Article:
Building a community

I’ve been thinking about Janelle’s post last week and a conversation I had with a friend at church yesterday. “Jake” (not his real name) is most often in a wheelchair. He can walk short distances with one leg braced but it is painful and on some days unbearable. He has thousands of small tumors all over his body. It makes him sit awkwardly at times and his muscles are not as strong as they should be for a young man his age.

He told me that my daughter came over and asked about his leg brace. She asked, “why is that on your leg?” He responded, “So I can walk”. She then showed her Sunday School craft to him. A seemingly mundane interchange but here is what he then said to me.

“She wasn’t freaked out. It was really weird, and nice. Usually kids… people don’t even stop to talk to me. She did. She asked about me then showed the craft she made to me.”

Jake and I went on to have a conversation about how so many people ‘see’ him but don’t know what to say, so they say nothing. Or worse, talk to him like he’s a child. He said that when he is in his chair, people speak really loud like he’s deaf. Still others look right over him or past him. They are so afraid of offending him that they’d rather ignore him. It leaves him isolated and not in conversations nearly as often as he’d like.

And then there’s Jesus. Jesus speaks to those who everyone else looks over, past, or through, or flat out ignores. Jesus doesn’t seem to be afraid of offending. In fact, he engages, challenges, and invites all people into conversation.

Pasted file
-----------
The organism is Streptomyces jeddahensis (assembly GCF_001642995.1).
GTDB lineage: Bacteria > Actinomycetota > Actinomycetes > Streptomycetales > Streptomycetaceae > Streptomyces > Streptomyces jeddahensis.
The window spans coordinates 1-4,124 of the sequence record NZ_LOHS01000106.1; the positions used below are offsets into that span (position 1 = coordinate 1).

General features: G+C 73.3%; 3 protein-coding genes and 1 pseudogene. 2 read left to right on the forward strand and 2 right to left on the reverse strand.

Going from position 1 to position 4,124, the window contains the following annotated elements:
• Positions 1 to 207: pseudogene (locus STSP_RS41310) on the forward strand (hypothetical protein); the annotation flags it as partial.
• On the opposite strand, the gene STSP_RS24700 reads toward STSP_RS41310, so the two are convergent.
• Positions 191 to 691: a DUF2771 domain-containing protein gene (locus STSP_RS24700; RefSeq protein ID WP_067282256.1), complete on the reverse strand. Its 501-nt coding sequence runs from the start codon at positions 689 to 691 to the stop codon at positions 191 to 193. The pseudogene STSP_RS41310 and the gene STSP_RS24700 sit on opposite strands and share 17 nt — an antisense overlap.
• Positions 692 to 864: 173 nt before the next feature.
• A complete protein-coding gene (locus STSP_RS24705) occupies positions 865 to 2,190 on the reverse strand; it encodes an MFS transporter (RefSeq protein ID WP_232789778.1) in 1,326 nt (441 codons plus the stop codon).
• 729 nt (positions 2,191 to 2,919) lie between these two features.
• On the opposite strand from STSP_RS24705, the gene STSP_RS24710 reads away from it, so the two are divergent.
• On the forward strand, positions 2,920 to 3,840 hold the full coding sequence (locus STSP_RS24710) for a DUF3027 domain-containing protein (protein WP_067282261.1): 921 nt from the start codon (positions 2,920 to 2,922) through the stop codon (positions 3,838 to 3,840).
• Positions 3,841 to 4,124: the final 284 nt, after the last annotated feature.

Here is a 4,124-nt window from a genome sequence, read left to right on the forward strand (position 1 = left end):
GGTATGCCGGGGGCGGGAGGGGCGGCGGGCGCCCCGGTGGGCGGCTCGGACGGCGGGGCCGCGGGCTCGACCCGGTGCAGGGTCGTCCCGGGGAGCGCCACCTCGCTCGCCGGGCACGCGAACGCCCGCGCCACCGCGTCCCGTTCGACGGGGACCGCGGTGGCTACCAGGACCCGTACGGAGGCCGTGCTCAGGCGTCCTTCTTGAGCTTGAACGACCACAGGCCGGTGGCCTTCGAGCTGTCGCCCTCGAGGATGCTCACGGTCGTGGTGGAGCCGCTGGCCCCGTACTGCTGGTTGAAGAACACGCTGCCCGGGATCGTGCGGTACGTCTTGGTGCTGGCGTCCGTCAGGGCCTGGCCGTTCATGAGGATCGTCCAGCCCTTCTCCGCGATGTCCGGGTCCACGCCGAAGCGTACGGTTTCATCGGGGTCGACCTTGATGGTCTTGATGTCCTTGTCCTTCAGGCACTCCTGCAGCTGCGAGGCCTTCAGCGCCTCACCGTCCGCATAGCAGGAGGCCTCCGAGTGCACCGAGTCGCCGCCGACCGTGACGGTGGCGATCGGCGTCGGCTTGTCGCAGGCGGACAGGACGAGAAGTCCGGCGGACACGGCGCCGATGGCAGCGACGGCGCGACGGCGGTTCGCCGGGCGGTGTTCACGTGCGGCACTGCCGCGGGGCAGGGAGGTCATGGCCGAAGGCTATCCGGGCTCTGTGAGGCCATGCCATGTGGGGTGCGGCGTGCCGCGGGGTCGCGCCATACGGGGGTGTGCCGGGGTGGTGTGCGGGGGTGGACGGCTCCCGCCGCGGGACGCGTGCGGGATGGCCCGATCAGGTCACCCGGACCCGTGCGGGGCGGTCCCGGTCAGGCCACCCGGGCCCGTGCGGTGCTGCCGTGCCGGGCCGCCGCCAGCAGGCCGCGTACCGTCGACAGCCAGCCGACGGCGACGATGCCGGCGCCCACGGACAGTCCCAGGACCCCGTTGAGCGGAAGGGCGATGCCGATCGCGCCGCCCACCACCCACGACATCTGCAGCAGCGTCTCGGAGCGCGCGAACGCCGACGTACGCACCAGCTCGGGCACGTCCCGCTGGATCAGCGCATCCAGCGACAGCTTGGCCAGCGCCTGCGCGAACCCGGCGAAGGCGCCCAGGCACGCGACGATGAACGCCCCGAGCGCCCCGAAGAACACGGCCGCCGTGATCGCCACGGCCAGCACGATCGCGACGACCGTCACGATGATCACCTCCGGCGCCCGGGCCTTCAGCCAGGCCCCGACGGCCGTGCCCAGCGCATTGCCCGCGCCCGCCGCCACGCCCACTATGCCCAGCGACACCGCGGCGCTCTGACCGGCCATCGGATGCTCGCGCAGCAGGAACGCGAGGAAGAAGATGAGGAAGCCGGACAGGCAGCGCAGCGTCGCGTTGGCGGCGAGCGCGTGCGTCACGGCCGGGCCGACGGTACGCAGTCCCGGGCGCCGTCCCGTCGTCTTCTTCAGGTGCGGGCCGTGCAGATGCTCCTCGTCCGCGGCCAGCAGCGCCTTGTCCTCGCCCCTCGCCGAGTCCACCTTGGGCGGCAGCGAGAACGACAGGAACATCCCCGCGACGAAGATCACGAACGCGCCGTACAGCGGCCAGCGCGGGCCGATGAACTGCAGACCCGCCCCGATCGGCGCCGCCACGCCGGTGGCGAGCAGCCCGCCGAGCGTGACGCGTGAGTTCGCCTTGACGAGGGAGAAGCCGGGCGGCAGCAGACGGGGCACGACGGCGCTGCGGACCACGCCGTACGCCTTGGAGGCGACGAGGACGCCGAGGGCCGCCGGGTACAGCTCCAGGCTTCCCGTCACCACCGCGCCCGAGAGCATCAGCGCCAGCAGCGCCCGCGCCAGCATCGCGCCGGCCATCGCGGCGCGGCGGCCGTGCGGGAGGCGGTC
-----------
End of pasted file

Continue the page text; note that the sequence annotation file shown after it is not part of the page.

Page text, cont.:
Perhaps Janelle’s invitation for conversation on a variety of topics begins in actually engaging the people and communities most impacted. Engaging neither in fear nor with a colonialist approach. Engaging while In a posture of learning, friendship, and with the belief that we all have something to offer. We may need to confront biases and prejudices in our own lives, name them, own them, and ask for help changing them. And however difficult, we need to engage in those awkward, messy, difficult conversations.

I imagine Jesus rolling his eyes… a lot. And at lots of things. But this one in particular. How is it that so many adults get wrong what a child gets so right? Somewhere along the way, children learn to politely ignore the disabled community and to give wide swath to those of different races or ethnicities or religions or political views. And we call this being polite.